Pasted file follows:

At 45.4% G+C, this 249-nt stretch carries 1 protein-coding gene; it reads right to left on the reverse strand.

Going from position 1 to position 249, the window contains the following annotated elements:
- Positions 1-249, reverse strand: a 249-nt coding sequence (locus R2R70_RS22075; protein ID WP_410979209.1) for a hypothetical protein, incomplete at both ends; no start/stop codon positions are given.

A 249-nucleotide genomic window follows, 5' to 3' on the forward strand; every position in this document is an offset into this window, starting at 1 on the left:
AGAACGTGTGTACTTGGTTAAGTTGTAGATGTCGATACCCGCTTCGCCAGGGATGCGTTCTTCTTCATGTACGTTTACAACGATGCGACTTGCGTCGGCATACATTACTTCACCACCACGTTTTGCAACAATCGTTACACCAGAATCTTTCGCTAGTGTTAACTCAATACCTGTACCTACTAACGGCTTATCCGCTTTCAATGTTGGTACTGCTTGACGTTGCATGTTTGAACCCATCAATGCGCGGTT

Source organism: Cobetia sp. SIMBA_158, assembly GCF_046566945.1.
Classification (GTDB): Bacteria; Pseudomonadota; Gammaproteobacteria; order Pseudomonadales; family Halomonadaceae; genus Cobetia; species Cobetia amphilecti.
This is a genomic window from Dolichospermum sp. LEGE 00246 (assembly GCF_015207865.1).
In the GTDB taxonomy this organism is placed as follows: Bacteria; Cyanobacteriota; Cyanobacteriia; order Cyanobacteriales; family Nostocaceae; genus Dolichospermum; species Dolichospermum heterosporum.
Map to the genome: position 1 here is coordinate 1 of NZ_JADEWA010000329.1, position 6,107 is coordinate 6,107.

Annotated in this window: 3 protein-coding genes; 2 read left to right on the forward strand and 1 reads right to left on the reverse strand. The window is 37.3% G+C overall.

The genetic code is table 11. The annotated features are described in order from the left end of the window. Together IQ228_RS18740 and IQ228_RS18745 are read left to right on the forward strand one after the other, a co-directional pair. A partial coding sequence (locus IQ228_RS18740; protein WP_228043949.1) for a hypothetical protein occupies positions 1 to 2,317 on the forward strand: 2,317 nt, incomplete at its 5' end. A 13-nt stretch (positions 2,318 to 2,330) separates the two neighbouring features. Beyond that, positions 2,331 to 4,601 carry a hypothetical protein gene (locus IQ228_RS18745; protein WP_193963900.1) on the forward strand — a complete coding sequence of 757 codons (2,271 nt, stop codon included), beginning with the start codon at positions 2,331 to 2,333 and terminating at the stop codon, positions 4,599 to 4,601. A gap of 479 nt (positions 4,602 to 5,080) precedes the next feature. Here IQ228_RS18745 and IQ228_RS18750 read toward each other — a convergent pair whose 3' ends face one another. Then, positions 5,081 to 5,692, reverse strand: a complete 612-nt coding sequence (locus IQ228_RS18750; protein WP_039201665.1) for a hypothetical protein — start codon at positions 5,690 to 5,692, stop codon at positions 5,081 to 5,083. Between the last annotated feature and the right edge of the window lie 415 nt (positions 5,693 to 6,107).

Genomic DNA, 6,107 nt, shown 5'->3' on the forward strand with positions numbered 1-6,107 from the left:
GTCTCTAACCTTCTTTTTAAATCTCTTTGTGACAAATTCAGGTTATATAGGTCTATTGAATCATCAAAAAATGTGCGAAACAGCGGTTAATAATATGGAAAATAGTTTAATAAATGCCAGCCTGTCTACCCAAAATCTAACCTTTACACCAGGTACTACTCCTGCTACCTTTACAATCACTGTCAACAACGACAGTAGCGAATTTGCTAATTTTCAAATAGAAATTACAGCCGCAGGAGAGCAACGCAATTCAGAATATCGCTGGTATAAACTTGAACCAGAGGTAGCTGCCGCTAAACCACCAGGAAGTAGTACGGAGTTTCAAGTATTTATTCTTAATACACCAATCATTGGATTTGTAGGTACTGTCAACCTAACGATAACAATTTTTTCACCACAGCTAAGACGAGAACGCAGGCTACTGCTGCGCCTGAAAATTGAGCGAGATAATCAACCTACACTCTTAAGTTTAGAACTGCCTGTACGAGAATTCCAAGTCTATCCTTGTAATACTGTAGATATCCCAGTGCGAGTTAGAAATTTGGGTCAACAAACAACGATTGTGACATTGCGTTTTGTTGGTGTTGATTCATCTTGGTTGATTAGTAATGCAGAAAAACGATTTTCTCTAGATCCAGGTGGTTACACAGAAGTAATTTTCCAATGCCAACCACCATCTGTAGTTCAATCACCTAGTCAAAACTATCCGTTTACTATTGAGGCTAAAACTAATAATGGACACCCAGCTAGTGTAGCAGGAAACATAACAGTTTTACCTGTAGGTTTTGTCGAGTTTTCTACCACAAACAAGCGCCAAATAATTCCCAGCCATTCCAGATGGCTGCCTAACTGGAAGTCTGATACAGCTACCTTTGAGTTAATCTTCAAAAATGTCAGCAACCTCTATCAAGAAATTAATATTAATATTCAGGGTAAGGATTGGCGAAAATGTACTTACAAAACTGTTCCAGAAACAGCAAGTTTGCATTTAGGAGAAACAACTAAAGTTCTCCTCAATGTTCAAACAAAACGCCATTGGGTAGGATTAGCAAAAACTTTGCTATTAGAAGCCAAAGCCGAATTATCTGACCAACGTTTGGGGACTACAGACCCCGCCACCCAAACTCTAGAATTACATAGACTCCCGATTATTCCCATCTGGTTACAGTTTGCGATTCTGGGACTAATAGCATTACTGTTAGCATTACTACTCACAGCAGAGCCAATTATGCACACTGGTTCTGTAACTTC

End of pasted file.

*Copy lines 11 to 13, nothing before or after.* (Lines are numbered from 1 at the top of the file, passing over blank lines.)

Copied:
Annotated in this window: 3 protein-coding genes; 2 read left to right on the forward strand and 1 reads right to left on the reverse strand. The window is 37.3% G+C overall.

The genetic code is table 11. The annotated features are described in order from the left end of the window. Together IQ228_RS18740 and IQ228_RS18745 are read left to right on the forward strand one after the other, a co-directional pair. A partial coding sequence (locus IQ228_RS18740; protein WP_228043949.1) for a hypothetical protein occupies positions 1 to 2,317 on the forward strand: 2,317 nt, incomplete at its 5' end. A 13-nt stretch (positions 2,318 to 2,330) separates the two neighbouring features. Beyond that, positions 2,331 to 4,601 carry a hypothetical protein gene (locus IQ228_RS18745; protein WP_193963900.1) on the forward strand — a complete coding sequence of 757 codons (2,271 nt, stop codon included), beginning with the start codon at positions 2,331 to 2,333 and terminating at the stop codon, positions 4,599 to 4,601. A gap of 479 nt (positions 4,602 to 5,080) precedes the next feature. Here IQ228_RS18745 and IQ228_RS18750 read toward each other — a convergent pair whose 3' ends face one another. Then, positions 5,081 to 5,692, reverse strand: a complete 612-nt coding sequence (locus IQ228_RS18750; protein WP_039201665.1) for a hypothetical protein — start codon at positions 5,690 to 5,692, stop codon at positions 5,081 to 5,083. Between the last annotated feature and the right edge of the window lie 415 nt (positions 5,693 to 6,107).

Genomic DNA, 6,107 nt, shown 5'->3' on the forward strand with positions numbered 1-6,107 from the left: